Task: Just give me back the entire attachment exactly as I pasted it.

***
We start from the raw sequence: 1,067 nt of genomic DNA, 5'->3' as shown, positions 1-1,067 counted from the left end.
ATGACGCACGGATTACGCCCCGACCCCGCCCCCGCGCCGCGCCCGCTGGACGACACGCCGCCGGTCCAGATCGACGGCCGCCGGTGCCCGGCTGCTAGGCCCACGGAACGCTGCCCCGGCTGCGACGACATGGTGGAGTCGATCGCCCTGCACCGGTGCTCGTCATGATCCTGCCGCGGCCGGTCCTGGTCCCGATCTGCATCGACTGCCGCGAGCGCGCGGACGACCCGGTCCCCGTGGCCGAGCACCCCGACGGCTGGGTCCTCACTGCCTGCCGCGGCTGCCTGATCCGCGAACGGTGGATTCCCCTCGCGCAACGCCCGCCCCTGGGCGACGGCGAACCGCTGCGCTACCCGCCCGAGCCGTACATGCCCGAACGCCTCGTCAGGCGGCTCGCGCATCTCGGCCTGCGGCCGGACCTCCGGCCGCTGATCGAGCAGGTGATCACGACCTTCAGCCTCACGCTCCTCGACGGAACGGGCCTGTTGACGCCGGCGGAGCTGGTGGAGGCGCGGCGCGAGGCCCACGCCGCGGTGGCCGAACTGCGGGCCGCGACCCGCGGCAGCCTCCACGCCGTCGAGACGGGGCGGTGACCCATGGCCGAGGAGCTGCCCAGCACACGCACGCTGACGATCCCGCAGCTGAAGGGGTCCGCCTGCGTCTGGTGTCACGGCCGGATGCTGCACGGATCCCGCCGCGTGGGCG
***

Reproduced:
We start from the raw sequence: 1,067 nt of genomic DNA, 5'->3' as shown, positions 1-1,067 counted from the left end.
ATGACGCACGGATTACGCCCCGACCCCGCCCCCGCGCCGCGCCCGCTGGACGACACGCCGCCGGTCCAGATCGACGGCCGCCGGTGCCCGGCTGCTAGGCCCACGGAACGCTGCCCCGGCTGCGACGACATGGTGGAGTCGATCGCCCTGCACCGGTGCTCGTCATGATCCTGCCGCGGCCGGTCCTGGTCCCGATCTGCATCGACTGCCGCGAGCGCGCGGACGACCCGGTCCCCGTGGCCGAGCACCCCGACGGCTGGGTCCTCACTGCCTGCCGCGGCTGCCTGATCCGCGAACGGTGGATTCCCCTCGCGCAACGCCCGCCCCTGGGCGACGGCGAACCGCTGCGCTACCCGCCCGAGCCGTACATGCCCGAACGCCTCGTCAGGCGGCTCGCGCATCTCGGCCTGCGGCCGGACCTCCGGCCGCTGATCGAGCAGGTGATCACGACCTTCAGCCTCACGCTCCTCGACGGAACGGGCCTGTTGACGCCGGCGGAGCTGGTGGAGGCGCGGCGCGAGGCCCACGCCGCGGTGGCCGAACTGCGGGCCGCGACCCGCGGCAGCCTCCACGCCGTCGAGACGGGGCGGTGACCCATGGCCGAGGAGCTGCCCAGCACACGCACGCTGACGATCCCGCAGCTGAAGGGGTCCGCCTGCGTCTGGTGTCACGGCCGGATGCTGCACGGATCCCGCCGCGTGGGCG